Science fiction is first and foremost a literature of ideas. However, without an engaging story behind them, those ideas tend to fall flat.

What makes a good science fiction writer great is the ability to infuse gripping sci-fi with ideas that are both grandiose and grounded feasible futures. Robert J. Sawyer is one of the most consistent authors out there in bringing readers that dynamic blend.

Published in Buzz
Maine native's latest explores the power and perils of family

Elizabeth Strout was born in Portland and raised in a variety of small towns across Maine and New Hampshire. After an academic and professional career that sent her far and wide, she still spends time living in Maine, splitting her time between here and New York City.

She is also a Pulitzer Prize winner, having taken the award for fiction in 2009 for her short-story collection 'Olive Kitteridge.'

Published in Buzz
Wednesday, 27 March 2013 13:05

The best of baseball's worst

Who's on Worst?' looks at bottom of baseball's barrel

There are many reasons that we love sports, but one of the biggest is the fun found in athletic subjectivity. Using evidence both statistical and anecdotal to debate who was better or the best Russell or Wilt, Montana or Brady, Jordan or James - there's nothing better to a hardcore sports fan.

But of all the sports, baseball likely inspires more of these debates than any other. The game's deep dedication to history and devotion to ever-evolving statistical analysis makes it perfect for these sorts of conversations. Everyone's got their favorites and everyone has a reason why their guy is the best of all time.

Published in Sports
Collection offers look at society's fringes and failures

Short fiction is relatively easy to write. Good short fiction, however, is quite difficult. Any writer can tell a story in a few thousand words. Telling a story that makes an impact and moves the reader in those same few thousand words is an art that many writers will never master.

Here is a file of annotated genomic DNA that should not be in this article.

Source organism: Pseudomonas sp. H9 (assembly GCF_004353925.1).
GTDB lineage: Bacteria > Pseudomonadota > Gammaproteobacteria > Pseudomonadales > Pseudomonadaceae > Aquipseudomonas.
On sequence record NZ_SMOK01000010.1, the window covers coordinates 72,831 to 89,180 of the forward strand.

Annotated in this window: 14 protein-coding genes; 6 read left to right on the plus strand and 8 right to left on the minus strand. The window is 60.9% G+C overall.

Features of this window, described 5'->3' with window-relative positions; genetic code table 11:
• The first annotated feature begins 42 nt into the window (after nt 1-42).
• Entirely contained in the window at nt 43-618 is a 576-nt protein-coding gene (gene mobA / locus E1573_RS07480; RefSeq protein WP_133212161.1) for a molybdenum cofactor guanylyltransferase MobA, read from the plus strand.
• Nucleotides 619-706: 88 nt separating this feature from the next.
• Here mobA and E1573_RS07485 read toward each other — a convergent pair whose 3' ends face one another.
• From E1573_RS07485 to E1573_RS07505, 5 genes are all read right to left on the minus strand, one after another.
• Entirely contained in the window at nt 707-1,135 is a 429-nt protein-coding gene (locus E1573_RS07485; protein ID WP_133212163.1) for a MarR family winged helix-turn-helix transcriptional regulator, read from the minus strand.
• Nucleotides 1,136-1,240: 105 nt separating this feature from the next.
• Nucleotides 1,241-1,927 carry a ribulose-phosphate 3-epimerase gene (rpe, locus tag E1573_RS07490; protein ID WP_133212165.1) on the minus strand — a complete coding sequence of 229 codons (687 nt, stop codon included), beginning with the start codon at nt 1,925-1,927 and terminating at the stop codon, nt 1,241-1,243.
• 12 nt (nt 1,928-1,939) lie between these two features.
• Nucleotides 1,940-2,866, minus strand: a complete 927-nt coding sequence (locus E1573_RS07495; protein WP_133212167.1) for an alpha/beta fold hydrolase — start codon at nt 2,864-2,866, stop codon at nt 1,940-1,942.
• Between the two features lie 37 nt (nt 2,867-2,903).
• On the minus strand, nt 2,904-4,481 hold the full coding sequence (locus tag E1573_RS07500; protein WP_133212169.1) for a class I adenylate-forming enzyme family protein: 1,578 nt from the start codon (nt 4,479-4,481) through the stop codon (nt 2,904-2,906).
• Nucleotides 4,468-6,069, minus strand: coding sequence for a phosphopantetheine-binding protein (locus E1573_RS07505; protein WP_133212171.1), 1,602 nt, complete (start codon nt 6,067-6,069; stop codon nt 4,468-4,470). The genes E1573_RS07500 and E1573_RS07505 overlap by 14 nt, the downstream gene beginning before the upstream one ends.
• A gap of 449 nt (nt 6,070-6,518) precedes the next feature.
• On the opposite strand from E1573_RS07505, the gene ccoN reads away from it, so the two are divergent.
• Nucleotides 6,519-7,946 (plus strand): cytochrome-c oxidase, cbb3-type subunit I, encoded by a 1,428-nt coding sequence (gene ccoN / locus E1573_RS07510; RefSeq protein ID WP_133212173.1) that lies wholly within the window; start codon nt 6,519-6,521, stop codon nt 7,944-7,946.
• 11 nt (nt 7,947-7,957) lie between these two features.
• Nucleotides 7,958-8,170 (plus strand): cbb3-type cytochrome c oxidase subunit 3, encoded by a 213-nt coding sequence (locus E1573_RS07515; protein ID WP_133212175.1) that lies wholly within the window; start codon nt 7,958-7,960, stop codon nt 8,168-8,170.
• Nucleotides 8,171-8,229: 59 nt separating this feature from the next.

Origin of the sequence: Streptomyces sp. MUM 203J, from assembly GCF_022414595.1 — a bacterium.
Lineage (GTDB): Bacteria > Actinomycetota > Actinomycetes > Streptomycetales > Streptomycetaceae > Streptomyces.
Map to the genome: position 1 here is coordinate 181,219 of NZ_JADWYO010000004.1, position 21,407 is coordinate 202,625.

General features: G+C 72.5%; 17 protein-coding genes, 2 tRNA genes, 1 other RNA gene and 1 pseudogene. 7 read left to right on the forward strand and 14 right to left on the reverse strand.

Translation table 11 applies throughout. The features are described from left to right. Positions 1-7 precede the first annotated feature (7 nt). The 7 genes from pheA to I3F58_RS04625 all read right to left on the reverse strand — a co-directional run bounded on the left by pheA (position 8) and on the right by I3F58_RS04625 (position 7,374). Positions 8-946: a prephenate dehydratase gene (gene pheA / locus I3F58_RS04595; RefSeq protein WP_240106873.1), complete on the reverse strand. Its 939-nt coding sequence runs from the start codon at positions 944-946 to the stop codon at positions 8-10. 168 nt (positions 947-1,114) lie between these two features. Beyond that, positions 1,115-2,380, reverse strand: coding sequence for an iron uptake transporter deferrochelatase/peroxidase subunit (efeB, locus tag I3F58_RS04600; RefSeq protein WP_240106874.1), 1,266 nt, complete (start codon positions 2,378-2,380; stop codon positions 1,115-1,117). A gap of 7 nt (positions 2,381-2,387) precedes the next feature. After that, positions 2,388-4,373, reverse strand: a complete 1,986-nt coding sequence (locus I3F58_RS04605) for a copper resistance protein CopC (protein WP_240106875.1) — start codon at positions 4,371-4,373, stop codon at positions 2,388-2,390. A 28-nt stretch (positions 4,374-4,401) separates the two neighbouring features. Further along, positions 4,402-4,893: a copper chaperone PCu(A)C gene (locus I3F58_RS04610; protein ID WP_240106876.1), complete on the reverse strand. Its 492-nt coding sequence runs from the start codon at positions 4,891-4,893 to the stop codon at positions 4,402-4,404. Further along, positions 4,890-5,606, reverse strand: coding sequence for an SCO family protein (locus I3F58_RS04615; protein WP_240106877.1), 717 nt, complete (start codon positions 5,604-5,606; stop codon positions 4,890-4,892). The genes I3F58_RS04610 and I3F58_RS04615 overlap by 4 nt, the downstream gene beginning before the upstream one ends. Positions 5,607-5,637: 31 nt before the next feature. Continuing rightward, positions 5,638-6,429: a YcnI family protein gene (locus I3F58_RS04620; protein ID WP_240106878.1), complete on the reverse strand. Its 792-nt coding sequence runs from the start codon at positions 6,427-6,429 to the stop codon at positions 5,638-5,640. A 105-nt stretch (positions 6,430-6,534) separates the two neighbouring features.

Sam Lipsyte's newest book 'The Fun Parts' (Farrar, Straus and Giroux; $24) is that rare collection that carries that art forward into full bloom. It's a baker's dozen worth of postcards from the edge; each of the 13 stories is a glimpse at the people existing on the fringe. The characters populating Lipsyte's literary landscape aren't the sort that the reader is meant to love or even to like, to be truthful but they are brought to life with sharply-honed cleverness and furious glee.

Published in Buzz
Wednesday, 20 February 2013 13:35

Metafictional Miracles'

New novel offers insight into the nature of truth

Just how true must something be in order to be considered 'truth'? And what makes one truth truer than another?

These are the kinds of questions that sit at the center of 'Flimsy Little Plastic Miracles' (Viking; $26.95), the latest novel from acclaimed author (and Waterville resident) Ron Currie Jr. Through one man's physical, intellectual and emotional quests, the reader is swept up into a tale of love and loss - and yes, the nature of truth - told in a unique voice.

Published in Buzz